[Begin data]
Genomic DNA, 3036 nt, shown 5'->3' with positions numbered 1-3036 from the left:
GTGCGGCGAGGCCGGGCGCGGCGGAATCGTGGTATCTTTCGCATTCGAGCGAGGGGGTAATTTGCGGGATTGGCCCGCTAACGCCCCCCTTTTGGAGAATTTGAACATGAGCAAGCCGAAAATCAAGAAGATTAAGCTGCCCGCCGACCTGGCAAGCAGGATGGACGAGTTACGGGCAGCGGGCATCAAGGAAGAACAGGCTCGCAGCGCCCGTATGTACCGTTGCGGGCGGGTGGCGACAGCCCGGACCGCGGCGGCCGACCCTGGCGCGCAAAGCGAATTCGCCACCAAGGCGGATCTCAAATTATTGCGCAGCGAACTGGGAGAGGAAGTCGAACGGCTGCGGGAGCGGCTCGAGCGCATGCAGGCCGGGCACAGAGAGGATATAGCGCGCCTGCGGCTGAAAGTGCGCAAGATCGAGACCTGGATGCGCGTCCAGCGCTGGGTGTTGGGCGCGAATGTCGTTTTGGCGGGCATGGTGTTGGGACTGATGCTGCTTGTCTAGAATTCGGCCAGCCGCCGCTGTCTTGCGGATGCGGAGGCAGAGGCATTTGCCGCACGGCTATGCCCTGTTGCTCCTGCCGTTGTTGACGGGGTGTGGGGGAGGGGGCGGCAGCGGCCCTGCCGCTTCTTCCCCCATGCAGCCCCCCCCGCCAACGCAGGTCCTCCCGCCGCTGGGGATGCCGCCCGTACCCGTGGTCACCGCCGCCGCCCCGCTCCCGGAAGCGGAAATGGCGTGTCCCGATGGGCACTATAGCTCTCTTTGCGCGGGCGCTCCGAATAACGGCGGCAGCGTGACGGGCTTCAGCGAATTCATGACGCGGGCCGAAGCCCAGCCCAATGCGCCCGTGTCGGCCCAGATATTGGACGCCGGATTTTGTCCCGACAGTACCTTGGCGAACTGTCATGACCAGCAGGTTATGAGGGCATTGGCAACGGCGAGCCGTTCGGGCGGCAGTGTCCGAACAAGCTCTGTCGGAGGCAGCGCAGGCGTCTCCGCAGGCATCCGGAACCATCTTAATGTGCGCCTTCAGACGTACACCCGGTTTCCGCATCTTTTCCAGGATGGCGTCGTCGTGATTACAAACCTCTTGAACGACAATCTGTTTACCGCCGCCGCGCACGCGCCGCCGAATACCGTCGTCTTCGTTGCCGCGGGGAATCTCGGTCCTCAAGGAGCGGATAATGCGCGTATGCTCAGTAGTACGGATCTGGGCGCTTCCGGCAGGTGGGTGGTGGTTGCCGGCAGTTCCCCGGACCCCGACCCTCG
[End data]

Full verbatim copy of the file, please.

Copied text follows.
Genomic DNA, 3036 nt, shown 5'->3' with positions numbered 1-3036 from the left:
GTGCGGCGAGGCCGGGCGCGGCGGAATCGTGGTATCTTTCGCATTCGAGCGAGGGGGTAATTTGCGGGATTGGCCCGCTAACGCCCCCCTTTTGGAGAATTTGAACATGAGCAAGCCGAAAATCAAGAAGATTAAGCTGCCCGCCGACCTGGCAAGCAGGATGGACGAGTTACGGGCAGCGGGCATCAAGGAAGAACAGGCTCGCAGCGCCCGTATGTACCGTTGCGGGCGGGTGGCGACAGCCCGGACCGCGGCGGCCGACCCTGGCGCGCAAAGCGAATTCGCCACCAAGGCGGATCTCAAATTATTGCGCAGCGAACTGGGAGAGGAAGTCGAACGGCTGCGGGAGCGGCTCGAGCGCATGCAGGCCGGGCACAGAGAGGATATAGCGCGCCTGCGGCTGAAAGTGCGCAAGATCGAGACCTGGATGCGCGTCCAGCGCTGGGTGTTGGGCGCGAATGTCGTTTTGGCGGGCATGGTGTTGGGACTGATGCTGCTTGTCTAGAATTCGGCCAGCCGCCGCTGTCTTGCGGATGCGGAGGCAGAGGCATTTGCCGCACGGCTATGCCCTGTTGCTCCTGCCGTTGTTGACGGGGTGTGGGGGAGGGGGCGGCAGCGGCCCTGCCGCTTCTTCCCCCATGCAGCCCCCCCCGCCAACGCAGGTCCTCCCGCCGCTGGGGATGCCGCCCGTACCCGTGGTCACCGCCGCCGCCCCGCTCCCGGAAGCGGAAATGGCGTGTCCCGATGGGCACTATAGCTCTCTTTGCGCGGGCGCTCCGAATAACGGCGGCAGCGTGACGGGCTTCAGCGAATTCATGACGCGGGCCGAAGCCCAGCCCAATGCGCCCGTGTCGGCCCAGATATTGGACGCCGGATTTTGTCCCGACAGTACCTTGGCGAACTGTCATGACCAGCAGGTTATGAGGGCATTGGCAACGGCGAGCCGTTCGGGCGGCAGTGTCCGAACAAGCTCTGTCGGAGGCAGCGCAGGCGTCTCCGCAGGCATCCGGAACCATCTTAATGTGCGCCTTCAGACGTACACCCGGTTTCCGCATCTTTTCCAGGATGGCGTCGTCGTGATTACAAACCTCTTGAACGACAATCTGTTTACCGCCGCCGCGCACGCGCCGCCGAATACCGTCGTCTTCGTTGCCGCGGGGAATCTCGGTCCTCAAGGAGCGGATAATGCGCGTATGCTCAGTAGTACGGATCTGGGCGCTTCCGGCAGGTGGGTGGTGGTTGCCGGCAGTTCCCCGGACCCCGACCCTCG